Your work is presented differently through apparel in galleries and fashion shows, photos, installations and textile designs. Do people view them differently in each presentation? How so?
I presented a first fashion collection in Kansas City’s 2012 West 18th Street Fashion Show, a popular outdoor event in the gallery district that favors an artistic approach. My presentation was a kind of performance, goals included innovating with fabric design methods and fashion sensibilities from my time in Nigeria. I love how an individual animates the garment, it’s put in motion as a component of the persona. In 2012 I focused on custom clothing design toward refining sewing skills and in conjunction with the fashion show. I always envisioned using the clothing created for the fashion show as subject matter in photo projects – this was beginning of the concept for my current exhibit, “Bespoken,” at Fairleigh Dickinson University.
Some viewers feel my sewn subjects are authentic works and tend to see the photo projects as reproductions. In this show both are presented, though you never see the subject and photo side by side – which teases the audience some. The painter in me relishes composition and this is something I control through photography. Two ensembles suspended on hangers almost appear to be gallery goers, drawing a comparison between what people walk in wearing and what’s on display. The installation allows an opportunity to be enchanted by both the sewn subjects and photographs that feature them.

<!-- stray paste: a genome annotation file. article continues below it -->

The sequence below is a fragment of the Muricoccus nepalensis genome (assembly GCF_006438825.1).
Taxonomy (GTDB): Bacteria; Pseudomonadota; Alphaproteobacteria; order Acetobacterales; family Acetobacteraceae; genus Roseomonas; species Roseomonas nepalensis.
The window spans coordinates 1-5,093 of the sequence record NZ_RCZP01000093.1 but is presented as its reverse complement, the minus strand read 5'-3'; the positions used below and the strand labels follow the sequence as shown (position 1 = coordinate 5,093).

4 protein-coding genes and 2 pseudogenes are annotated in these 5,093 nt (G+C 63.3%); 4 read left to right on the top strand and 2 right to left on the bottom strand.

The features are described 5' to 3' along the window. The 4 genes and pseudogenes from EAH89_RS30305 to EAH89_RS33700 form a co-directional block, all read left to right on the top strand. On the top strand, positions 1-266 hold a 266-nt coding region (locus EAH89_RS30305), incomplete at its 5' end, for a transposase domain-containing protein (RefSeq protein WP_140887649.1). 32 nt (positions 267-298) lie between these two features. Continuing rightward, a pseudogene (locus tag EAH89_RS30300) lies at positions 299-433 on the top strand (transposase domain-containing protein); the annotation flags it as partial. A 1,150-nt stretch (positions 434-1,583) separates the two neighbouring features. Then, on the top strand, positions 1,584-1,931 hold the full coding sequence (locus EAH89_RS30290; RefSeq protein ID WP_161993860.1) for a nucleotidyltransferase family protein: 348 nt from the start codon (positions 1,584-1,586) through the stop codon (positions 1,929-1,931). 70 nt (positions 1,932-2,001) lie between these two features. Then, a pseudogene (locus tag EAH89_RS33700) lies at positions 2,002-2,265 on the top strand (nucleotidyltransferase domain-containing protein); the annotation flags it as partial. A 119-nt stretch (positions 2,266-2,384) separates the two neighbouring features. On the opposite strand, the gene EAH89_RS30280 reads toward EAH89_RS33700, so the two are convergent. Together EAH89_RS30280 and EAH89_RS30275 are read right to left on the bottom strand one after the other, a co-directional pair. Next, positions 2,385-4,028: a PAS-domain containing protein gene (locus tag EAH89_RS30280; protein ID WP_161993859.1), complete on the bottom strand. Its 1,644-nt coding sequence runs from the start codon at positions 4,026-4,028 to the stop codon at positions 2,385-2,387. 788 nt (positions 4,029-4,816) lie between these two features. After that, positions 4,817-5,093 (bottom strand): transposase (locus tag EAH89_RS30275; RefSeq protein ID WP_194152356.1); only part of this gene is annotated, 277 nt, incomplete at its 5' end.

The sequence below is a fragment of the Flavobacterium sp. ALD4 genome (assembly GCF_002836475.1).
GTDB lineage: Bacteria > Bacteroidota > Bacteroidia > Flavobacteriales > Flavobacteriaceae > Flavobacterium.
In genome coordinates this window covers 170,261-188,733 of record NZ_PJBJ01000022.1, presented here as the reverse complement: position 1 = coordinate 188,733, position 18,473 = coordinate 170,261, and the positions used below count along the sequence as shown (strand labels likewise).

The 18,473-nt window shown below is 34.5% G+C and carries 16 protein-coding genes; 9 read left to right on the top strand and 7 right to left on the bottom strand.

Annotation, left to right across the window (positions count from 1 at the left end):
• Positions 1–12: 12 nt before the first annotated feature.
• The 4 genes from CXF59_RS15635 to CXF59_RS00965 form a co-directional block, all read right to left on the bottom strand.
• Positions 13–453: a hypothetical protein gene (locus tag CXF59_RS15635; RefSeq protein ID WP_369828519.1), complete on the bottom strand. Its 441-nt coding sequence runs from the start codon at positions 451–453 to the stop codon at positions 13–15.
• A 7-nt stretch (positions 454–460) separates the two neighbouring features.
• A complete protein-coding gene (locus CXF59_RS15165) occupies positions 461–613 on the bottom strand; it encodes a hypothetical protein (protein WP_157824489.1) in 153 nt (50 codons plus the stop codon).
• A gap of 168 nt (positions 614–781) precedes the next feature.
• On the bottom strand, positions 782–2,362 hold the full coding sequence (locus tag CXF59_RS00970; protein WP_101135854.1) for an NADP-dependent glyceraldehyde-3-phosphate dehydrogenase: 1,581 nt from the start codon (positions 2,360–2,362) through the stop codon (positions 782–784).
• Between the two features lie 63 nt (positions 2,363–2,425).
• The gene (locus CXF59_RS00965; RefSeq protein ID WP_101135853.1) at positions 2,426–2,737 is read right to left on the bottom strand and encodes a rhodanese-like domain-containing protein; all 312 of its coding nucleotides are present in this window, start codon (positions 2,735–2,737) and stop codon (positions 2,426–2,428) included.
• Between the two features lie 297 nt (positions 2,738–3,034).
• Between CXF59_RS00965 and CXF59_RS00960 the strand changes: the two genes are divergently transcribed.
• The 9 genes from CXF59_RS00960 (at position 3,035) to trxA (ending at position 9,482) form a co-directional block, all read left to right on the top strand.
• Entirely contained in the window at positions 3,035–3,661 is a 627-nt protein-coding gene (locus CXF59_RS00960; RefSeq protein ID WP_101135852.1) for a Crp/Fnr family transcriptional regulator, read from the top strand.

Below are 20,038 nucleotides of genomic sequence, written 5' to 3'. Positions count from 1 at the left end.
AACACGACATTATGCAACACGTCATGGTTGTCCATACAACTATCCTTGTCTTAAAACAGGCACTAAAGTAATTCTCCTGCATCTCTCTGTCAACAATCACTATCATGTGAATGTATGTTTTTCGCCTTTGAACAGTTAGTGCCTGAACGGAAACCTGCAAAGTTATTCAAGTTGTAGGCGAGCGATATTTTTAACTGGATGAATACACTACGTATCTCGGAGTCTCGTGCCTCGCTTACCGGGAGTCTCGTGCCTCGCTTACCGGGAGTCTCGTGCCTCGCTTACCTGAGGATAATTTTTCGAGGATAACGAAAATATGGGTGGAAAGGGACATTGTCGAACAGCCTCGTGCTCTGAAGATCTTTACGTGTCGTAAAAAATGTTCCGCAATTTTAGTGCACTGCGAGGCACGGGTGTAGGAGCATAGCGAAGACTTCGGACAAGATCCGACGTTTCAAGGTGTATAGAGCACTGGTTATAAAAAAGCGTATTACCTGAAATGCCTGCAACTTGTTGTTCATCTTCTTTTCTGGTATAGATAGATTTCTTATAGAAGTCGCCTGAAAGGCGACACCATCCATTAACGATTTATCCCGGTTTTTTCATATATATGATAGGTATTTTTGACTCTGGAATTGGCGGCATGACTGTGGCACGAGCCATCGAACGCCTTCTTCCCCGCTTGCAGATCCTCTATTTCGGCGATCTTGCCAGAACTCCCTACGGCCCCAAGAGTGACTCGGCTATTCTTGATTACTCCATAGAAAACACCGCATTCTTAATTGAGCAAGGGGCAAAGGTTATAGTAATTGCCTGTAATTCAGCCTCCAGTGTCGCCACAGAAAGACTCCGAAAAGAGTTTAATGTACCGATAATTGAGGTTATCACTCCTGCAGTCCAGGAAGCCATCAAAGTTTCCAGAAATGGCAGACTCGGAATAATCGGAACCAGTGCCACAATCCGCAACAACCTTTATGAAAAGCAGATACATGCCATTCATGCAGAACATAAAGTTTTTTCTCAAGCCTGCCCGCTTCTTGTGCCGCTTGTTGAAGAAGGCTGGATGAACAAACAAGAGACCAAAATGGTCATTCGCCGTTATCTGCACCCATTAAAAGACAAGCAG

What is something exciting you’re working on right now?
I’m preparing a workshop in adire eleko for Fairleigh Dickinson University students. We’ll use a traditional African paste resist to pattern lengths of fabric before dyeing with the idea of creating something to wear. This is a batik-like process, and I think of batik as wearable painting. It’s a sort of art that can be presented in an informal and immediate way – you just walk in wearing it. Nigerians sometimes hand pattern over existing commercially produced prints or woven plaids. The dual design is really entrancing. This suggests transforming fabric from old clothing into, say, a hat that incorporates one’s own painterly touch.
Describe your studio space, and how you work.
My studio, ESTUDIO mariaurora, is in Kansas City’s West Bottoms about a block from three of the city’s most popular galleries, the Dolphin, Bill Brady KC, and Plug Projects. It’s on the 5th floor with a spectacular view of Oz (downtown Kansas City, Missouri). I’m there every day and generally plan my days around my interns’ schedules. My studio is open from 5:30-8pm most First FridaysMy studio is open from 5-8pm most First Fridays.
What do you do to sustain your art practice and living as an artist?
In addition to revenue from sales, commissions, and occasional grants, I teach art school online.
Lately, there has been focus on artists who live in the Midwest instead of the coasts. What led you to a Midwest city, and what do you treasure about doing so? What are the benefits and disadvantages?